We can stay in touch online even between each festival. "Connected" is our platform of digital offerings that are available throughout the entire year, including livestreams, artist interviews, and background reports. This is where you have an opportunity to become better acquainted with important musicians, ask us questions about music, and further enhance your concert experience. Have a look and enjoy!
Our theme for the Summer of 2021 is "crazy." So here are some short video interviews where we asked selected artists to discuss what's crazy about the works and programs they will be performing in Lucerne.
In short videos, leading composers and interpreters demonstrate the tonal, harmonic, melodic, and rhythmic facets and traditions of so-called new music. Thanks to their practical explanations and personal insights, we can "tune" our ears to the adventure of listening to contemporary music and gain a new understanding of music itself. And so: listen carefully!
Because you cannot come to our concert yet, we will come to you. In the “masterpieces@home” series, we present gripping live recordings from our festival archive. Lean back and enjoy the concert videos for free on your sofa, supplemented by short introductions to the works that are being played.
Let's talk about music -- and much more: Festival Executive and Artistic Director Michael Haefliger meets up with stars from the classical music scene like Yuja Wang, Igor Levit, and Yannick Nézet-Séguin in the digital series "Michael & Friends." Enjoy personal conversations with fascinating artists!
Many Lucerne Festival concerts are broadcast live on television and radio or streamed at a later date. Here is a list of current broadcasts.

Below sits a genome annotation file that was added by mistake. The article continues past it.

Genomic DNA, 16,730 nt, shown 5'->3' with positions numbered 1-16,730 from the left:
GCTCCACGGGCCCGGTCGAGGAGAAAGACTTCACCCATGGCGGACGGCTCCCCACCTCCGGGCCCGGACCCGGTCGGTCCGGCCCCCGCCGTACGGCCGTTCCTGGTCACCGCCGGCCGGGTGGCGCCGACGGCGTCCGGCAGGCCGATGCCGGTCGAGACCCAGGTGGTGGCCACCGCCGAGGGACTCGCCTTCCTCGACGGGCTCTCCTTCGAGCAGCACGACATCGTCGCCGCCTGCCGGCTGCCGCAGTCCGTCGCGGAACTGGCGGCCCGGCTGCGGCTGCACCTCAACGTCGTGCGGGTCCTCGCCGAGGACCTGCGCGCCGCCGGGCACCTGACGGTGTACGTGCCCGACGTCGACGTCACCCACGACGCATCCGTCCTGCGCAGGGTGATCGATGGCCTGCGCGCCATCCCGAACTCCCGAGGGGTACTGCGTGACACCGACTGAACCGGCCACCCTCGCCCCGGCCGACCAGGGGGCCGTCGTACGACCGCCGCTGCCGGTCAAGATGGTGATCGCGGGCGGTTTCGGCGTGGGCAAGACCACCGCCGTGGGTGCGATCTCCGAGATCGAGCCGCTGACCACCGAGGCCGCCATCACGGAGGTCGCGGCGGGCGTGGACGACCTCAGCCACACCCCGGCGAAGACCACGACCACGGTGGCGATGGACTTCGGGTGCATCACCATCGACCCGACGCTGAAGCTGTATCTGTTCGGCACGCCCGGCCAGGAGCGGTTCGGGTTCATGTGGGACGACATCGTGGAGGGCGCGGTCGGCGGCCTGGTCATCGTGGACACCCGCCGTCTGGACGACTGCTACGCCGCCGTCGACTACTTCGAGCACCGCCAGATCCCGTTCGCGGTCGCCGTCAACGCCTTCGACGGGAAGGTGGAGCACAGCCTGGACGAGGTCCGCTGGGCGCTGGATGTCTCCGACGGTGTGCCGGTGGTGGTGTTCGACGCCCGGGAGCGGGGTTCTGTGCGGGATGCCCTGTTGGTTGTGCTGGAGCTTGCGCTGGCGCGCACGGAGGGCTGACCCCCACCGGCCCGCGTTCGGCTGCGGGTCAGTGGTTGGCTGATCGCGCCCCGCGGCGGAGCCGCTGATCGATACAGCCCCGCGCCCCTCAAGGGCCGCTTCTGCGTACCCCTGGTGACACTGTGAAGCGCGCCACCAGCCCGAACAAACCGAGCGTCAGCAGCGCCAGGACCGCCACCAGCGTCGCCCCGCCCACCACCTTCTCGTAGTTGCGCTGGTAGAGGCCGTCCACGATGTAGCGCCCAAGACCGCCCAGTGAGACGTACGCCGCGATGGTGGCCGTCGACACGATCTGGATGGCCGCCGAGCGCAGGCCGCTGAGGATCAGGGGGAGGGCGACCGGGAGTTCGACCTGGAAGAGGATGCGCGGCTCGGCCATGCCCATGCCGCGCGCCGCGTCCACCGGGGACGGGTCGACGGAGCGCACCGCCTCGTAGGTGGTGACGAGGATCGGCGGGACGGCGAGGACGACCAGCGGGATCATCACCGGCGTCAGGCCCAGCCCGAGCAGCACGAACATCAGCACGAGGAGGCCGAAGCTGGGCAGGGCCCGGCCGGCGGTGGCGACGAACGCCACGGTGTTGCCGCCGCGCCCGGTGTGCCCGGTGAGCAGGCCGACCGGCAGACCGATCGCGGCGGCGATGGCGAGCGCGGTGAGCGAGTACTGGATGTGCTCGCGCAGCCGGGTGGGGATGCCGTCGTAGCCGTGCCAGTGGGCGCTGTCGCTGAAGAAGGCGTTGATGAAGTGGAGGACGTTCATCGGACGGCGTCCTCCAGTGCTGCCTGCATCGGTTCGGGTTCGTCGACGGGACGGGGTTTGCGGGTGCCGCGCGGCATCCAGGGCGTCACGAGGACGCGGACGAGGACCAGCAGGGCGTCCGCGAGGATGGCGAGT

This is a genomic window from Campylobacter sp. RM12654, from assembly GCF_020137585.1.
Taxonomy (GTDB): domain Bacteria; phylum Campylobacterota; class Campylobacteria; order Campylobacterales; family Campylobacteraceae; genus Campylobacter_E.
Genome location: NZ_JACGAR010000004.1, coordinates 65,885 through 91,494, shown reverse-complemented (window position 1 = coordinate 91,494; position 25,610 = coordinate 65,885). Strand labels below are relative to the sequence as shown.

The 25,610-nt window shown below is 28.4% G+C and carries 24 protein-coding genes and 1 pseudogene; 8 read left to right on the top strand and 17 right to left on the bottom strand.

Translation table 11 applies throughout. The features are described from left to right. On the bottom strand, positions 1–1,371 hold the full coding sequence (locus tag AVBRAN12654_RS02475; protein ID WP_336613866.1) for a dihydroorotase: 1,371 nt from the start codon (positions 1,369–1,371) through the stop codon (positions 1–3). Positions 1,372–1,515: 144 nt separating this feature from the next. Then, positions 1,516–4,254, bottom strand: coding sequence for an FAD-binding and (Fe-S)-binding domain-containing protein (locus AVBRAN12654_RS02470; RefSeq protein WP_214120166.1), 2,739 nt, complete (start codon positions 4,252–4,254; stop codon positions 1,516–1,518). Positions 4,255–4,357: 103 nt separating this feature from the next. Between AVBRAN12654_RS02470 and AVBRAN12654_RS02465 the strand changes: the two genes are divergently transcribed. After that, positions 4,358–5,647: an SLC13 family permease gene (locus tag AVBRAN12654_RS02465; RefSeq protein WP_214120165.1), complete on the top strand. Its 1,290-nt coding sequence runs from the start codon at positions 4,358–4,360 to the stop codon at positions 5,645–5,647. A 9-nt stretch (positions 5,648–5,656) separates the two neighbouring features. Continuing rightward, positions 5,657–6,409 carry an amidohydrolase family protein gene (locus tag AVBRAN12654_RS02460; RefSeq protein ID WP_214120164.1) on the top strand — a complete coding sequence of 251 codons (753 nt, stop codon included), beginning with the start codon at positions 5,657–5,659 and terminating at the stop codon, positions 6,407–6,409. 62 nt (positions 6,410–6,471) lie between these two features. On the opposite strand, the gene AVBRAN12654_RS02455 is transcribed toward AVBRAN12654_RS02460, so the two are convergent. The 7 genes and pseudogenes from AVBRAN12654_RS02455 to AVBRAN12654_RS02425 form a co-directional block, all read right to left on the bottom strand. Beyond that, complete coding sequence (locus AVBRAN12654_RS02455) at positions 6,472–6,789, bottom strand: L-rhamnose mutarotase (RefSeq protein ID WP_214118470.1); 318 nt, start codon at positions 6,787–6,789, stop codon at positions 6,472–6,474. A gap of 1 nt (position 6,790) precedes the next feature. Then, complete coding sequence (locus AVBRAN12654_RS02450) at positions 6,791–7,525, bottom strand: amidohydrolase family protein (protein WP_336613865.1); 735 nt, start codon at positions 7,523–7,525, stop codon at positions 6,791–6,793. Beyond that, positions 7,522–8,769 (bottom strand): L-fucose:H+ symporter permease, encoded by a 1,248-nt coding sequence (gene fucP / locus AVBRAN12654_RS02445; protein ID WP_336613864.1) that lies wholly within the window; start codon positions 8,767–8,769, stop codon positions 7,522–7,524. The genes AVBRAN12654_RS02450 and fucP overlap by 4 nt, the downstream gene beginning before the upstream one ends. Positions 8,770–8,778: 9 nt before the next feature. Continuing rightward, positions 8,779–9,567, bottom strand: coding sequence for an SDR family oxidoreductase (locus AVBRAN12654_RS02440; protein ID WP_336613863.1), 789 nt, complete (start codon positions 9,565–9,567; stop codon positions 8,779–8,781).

Sarah Christ is the harpist of the Lucerne Festival Orchestra. In this series, she uses her harp music to bring empty spaces to life for a few minutes: publicly open places that are normally populated by visitors, customers, or the public but that have in the meantime become deserted -- places of longing. Listen to her music cast its spell!
Lucerne and music simply go together. Enjoy members of the Lucerne Festival Orchestra getting together at various spots in the city and playing music by Mozart and Dvořák in smaller chamber music versions.
Lucerne Festival is the preeminent festival of orchestras. Where else can you marvel at so many top international ensembles, one after the other, in a four-week span each summer? Orchestras that enjoy a close association with the Festival have shared personal greetings, and we will also be showing an excerpt from their past performances in Lucerne, drawing on previously unreleased video recordings.
Even though they’ve been sequestered in different locations, they sing, dance, and make music together, for they don't want to be alone (and they have been getting a little bored on top of that). Watch and listen as cellist Federica Vecchio (alias Madame Swarowski) and violinist Eleonora Savini (alias Puña) meet digitally. They will carry on with their family concert “Pizz’n’Zip,” which they presented in summer 2019 at Lucerne Festival. A series for our young (and young-at-heart) audience – who can participate in the fun themselves!
Even with all the digital options that have been springing up, the past few months have reminded us that there is no substitute for the live musical experience. We asked musicians, long-time Festival goers, and friends of the Festival about their own most remarkable moments at Lucerne Festival. A performance does not simply end when the applause fades away. It reverberates afterward – even for years, as we call to mind our most unforgettable highlights. You, too, are invited to participate. We would be delighted for you to share your own loveliest experience(s) at the Festival.
Anyone who goes to a concert or who simply listens to music knows that questions come up which the program book and the usual scholarly sources don’t cover. If you've ever wondered why the horn sometimes emits squeaking sounds, why conductors almost never appear on the podium the most formal attire, or whether critics are supposed to applaud (or not) after a performance, just ask us! We will find the answer by posing it to an expert.